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What IT Can Learn from the Serious Business of Online Gaming

By Joe "Zonker" Brockmeier
Mar 7, 2003 4:00 AM PT

Despite the ugly economic conditions facing IT, there are a few bright spots, and the computer gaming sector is one of them. Computer games continue to sell at a brisk pace, and the hot trend right now is online gaming. Ultima Online, EverQuest and Neverwinter Nights have developed huge fan bases, and more offerings are on the way.

What IT Can Learn from the Serious Business of Online Gaming

"It's doing very well, actually, as opposed to other IT," Schelley Olhava, program manager for interactive consumer services and consumer devices at IDC, told the E-Commerce Times.

What is the gaming industry doing right -- and can IT executives in other industries emulate this success?

Small Percentage, Big Profit

One of the biggest bonanzas in online gaming is the subscription-based model, which enables a company to bring in recurring revenue. EverQuest, for example, has a subscription fee of US$9.99 per month. That beats the traditional model in which publishers get a one-time sale and, if the game is popular enough, sales of expansion packs and follow-up titles.

But although the computer gaming market is huge, online games are only a small piece of the pie right now. Yankee Group senior analyst Mike Goodman estimates that gamers who play massive multiplayer online games [MMOGs] or games with a significant online component total "maybe 3 million at most. That's out of probably 68 million people that play [computer] games."

Still, this small percentage of repeat customers can add up to big profits for the companies that produce successful subscription-based games. It is no wonder that so many companies are focusing on MMOGs.

Multiple Revenue Streams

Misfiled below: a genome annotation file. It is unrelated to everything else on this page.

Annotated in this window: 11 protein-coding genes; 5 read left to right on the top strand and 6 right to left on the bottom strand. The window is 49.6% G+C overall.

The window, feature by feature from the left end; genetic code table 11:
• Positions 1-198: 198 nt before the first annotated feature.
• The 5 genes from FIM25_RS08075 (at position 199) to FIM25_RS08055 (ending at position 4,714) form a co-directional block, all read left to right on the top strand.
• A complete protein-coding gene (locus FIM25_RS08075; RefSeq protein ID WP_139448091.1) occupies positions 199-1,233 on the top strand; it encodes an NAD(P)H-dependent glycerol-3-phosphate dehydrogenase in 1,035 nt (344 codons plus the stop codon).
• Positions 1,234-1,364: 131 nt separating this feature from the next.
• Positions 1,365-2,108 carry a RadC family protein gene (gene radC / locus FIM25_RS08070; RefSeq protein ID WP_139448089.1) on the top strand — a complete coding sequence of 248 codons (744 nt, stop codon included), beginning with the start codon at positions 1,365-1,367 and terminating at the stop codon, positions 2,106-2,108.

But IDC's Olhava noted that MMOGs are not the only option for online play. "There are a bunch of casual games and family games like Yahoo! Games ... pulling in a huge number of people as well," she said. Unlike MMOGs, online games offered by Yahoo! and some others have a lower barrier to entry. Usually, they can be played within a Web browser for free.

Instead of reaping revenue from monthly subscriptions, companies like Yahoo! hope to drive revenue through ad sales and upgrading free players to subscription plans that add extra features. Yahoo! also offers a "Games on Demand" service that lets users stream popular games from Activision, Infogrames, Eidos and Take 2.

Yahoo's numbers are impressive, according to Dan Hart, general manager of Yahoo! Games. Hart told the E-Commerce Times that the site provided games for "more than 9.4 million unique players in January 2003." He noted that Yahoo! is "one of the largest online games sites on the Web with one of the largest communities -- more than 150,000 simultaneous users at peak times." He did not provide total subscriber numbers but said Yahoo! is "pleased with the uptake" of its subscription services.

Give Them What They Want

One main reason why game sales have not suffered in the tough economy is that people always want entertainment. But gamers can be a picky lot. The key to producing a successful online game is, not surprisingly, giving gamers what they seek. Each game has its own separate audience, and a company has to know what that audience wants.